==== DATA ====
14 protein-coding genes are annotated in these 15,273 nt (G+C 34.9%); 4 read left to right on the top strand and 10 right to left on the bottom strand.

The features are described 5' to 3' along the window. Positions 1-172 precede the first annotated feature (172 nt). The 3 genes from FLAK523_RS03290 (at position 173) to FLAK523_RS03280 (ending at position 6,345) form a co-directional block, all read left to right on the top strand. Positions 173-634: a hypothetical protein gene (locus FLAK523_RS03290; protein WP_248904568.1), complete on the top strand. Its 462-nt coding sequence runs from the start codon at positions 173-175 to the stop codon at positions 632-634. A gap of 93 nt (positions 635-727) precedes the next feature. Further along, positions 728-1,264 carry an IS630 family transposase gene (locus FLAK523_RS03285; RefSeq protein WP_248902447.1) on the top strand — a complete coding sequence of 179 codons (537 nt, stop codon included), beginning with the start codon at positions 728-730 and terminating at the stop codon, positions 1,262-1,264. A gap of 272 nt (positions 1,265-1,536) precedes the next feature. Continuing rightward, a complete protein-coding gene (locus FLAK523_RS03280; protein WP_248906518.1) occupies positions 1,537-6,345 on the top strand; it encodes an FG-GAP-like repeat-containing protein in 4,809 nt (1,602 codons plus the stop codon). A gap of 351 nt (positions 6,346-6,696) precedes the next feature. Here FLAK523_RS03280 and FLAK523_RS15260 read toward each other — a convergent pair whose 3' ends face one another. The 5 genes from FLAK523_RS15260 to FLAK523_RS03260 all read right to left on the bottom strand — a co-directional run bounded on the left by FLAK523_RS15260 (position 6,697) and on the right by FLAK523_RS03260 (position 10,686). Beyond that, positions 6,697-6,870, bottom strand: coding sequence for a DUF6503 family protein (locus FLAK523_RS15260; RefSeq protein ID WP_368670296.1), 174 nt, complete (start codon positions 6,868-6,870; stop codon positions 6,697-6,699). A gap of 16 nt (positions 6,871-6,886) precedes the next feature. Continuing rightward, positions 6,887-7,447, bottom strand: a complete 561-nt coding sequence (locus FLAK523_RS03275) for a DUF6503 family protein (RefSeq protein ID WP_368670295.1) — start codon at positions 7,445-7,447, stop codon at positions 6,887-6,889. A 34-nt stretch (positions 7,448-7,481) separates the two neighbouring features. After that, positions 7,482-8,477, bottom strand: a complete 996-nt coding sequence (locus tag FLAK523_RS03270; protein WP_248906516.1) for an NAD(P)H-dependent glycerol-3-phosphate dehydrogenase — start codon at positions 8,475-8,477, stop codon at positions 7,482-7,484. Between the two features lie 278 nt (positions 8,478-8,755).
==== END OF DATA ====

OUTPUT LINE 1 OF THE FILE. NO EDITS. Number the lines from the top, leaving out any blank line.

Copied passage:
14 protein-coding genes are annotated in these 15,273 nt (G+C 34.9%); 4 read left to right on the top strand and 10 right to left on the bottom strand.